Post Academic

Work Lessons From Reality TV: Teamwork

Image Source,Photobucket Uploader Firefox ExtensionReality television gets a bad rap since it encourages and rewards vicious, lewd and unsanitary behavior. (Flavor of Love, Season Two, Episode One will never be topped in this department). But reality TV might be useful in terms of modeling good behavior, too, especially regarding teamwork, determination and adaptability.

Regarding teamwork, the first response to a team assignment is a collective groan, whether it is on TV or in the classroom. Most people see teamwork as torture because they have to compromise their vision or put up with bossy britches on one hand or slackers on the other.

There’s no question that it’s easier to work separately than on a team–but that’s not how it works in the Hamster World. That’s not even how it works in academia. Although people like to believe their solo scholarly work will get them jobs, their references and recommendations also play a role, and you have to act as a team player in order to get those.

So, here are some tips for working as a team courtesy of reality televison:

Air out all group ideas first. This is the hardest part of a team exercise because the dominant players will get called out for being pushy. The good leaders in the group will try to make others feel like they are heard. In the recent “Project Runway” collection challenge, the “leather & lace” team, a team made up of the show’s underdogs, aired out ideas. They had some awkward moments, but after some haggling, they came to an agreement.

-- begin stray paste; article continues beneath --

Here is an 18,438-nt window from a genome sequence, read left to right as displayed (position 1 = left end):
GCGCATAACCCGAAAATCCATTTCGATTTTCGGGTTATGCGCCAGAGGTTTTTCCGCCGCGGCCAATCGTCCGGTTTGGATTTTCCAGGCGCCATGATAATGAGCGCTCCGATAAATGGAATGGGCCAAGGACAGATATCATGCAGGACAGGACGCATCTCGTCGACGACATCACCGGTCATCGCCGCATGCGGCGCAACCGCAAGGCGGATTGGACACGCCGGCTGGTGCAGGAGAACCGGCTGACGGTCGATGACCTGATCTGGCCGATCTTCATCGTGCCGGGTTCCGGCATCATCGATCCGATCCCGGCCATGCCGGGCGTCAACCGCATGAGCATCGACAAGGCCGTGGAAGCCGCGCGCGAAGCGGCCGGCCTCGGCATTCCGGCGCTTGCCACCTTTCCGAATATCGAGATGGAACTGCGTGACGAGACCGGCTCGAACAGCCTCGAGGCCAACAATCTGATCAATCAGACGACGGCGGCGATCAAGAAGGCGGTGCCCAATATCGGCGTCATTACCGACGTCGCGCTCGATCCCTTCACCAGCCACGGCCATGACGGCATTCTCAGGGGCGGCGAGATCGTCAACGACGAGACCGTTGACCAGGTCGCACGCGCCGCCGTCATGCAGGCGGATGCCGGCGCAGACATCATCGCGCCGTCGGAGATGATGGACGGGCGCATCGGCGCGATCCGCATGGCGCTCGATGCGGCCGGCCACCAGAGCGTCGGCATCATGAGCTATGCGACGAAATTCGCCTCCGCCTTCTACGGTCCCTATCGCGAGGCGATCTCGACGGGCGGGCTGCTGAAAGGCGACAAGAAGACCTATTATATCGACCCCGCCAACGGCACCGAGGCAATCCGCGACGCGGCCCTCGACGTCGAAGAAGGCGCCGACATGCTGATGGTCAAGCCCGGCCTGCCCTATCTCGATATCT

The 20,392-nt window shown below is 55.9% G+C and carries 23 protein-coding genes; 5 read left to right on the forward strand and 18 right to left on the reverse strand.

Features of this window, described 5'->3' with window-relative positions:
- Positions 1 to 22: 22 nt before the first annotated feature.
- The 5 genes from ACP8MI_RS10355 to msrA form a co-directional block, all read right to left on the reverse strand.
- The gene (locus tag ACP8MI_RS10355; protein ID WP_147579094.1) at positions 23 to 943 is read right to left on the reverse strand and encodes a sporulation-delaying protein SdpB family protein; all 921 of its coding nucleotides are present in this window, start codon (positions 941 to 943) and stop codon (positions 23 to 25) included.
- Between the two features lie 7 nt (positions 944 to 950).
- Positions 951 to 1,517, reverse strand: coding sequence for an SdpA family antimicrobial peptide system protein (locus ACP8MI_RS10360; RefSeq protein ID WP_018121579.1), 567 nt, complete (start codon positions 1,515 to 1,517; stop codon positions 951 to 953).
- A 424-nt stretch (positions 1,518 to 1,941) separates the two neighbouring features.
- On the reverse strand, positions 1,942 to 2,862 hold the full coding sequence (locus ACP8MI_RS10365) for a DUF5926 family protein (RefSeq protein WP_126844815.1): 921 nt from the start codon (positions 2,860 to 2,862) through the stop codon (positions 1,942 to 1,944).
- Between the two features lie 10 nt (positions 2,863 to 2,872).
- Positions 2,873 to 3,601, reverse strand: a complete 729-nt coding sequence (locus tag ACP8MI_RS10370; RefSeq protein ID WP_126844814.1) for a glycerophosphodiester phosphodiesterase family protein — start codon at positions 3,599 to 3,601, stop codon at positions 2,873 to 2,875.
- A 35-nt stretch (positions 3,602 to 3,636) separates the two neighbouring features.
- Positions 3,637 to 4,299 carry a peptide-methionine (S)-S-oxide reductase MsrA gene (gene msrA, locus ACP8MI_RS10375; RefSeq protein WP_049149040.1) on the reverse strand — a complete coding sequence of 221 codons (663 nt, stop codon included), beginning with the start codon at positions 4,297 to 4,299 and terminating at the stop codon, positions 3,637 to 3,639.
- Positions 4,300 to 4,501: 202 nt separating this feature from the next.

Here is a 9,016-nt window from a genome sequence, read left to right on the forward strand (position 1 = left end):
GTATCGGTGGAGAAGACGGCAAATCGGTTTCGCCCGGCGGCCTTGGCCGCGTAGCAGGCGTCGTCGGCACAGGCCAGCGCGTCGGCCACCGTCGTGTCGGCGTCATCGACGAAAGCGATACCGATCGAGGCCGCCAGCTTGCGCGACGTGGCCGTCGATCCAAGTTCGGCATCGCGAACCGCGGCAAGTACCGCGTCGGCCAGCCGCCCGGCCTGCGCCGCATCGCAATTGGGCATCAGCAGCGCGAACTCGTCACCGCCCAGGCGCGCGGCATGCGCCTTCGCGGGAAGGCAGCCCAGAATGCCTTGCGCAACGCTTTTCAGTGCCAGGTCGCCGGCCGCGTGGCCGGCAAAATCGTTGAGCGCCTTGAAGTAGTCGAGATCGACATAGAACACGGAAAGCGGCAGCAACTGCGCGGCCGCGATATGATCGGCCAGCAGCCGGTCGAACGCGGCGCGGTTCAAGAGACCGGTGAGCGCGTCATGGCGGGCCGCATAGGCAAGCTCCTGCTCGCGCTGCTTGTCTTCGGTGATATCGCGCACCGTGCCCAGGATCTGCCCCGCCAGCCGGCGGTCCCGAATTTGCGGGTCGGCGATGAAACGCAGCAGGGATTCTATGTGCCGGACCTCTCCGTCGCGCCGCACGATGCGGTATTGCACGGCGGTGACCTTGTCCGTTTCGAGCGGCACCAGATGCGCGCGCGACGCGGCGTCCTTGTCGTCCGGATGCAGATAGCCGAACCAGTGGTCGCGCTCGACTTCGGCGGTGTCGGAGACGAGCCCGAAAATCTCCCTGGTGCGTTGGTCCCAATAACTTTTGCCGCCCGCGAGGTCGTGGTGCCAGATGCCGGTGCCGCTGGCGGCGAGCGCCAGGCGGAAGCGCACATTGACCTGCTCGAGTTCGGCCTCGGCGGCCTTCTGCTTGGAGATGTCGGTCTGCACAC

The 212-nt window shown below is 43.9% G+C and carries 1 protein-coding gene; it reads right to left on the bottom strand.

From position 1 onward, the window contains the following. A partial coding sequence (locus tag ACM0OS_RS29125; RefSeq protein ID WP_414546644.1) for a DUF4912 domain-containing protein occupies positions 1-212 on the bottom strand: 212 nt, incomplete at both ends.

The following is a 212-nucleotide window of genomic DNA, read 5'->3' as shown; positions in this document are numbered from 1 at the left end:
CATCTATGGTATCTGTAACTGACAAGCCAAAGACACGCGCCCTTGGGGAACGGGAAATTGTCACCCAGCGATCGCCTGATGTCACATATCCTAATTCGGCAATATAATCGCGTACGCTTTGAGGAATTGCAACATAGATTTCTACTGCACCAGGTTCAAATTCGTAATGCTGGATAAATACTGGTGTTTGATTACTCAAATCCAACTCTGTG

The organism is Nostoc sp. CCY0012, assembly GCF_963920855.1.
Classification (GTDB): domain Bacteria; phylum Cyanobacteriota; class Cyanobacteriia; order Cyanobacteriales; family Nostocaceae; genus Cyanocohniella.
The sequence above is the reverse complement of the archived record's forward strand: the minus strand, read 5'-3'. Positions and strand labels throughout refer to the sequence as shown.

Image of Jeff Probst at the 2009 Primetime Emmy Awards by Greg Hernandez. From Wikimedia Commons under a Creative Commons license.

If you’re going to follow, then follow a smart leader. In the same “Project Runway” episode, the losing team, which was made up of winners or high finishers in past episodes, bought into the ideas of the team’s leader, Gretchen. Gretchen had one two previous challenges and had several strong workplace-bully traits. But the people on the team followed her old-lady color palette blindly because of her track record and her confidence. Unless you are sneaky enough to sabotage the bully by letting the bully make a big  mistake (as in Survivor), speak up.

If your idea lost, don’t be a brat about it. “Work of Art” featured some of the worst teamwork behavior I’ve seen in a while. The problem with teamwork is that someone is going to feel left out. A good leader will make sure that everyone feels they’ve been treated fairly, but some people will never handle being on the losing end of a teamwork battle. In a challenge in which teams had to put together an installation for public art, Miles, who, like Gretchen, had several wins under his belt, had an idea and pushed it through. Mark, another teammate, overreacted and, instead of helping out his team (and therefore helping himself and avoiding elimination), refused to help anyone on the team. When others on the team tried to reach out to him, he rejected it. Playing the part of the team rebel can be fun if you have a legitimate critique of the team’s game plan, but it can be seriously annoying if you aren’t helping anyone at all.

Next, the relationship between soup preparation and your career choices.

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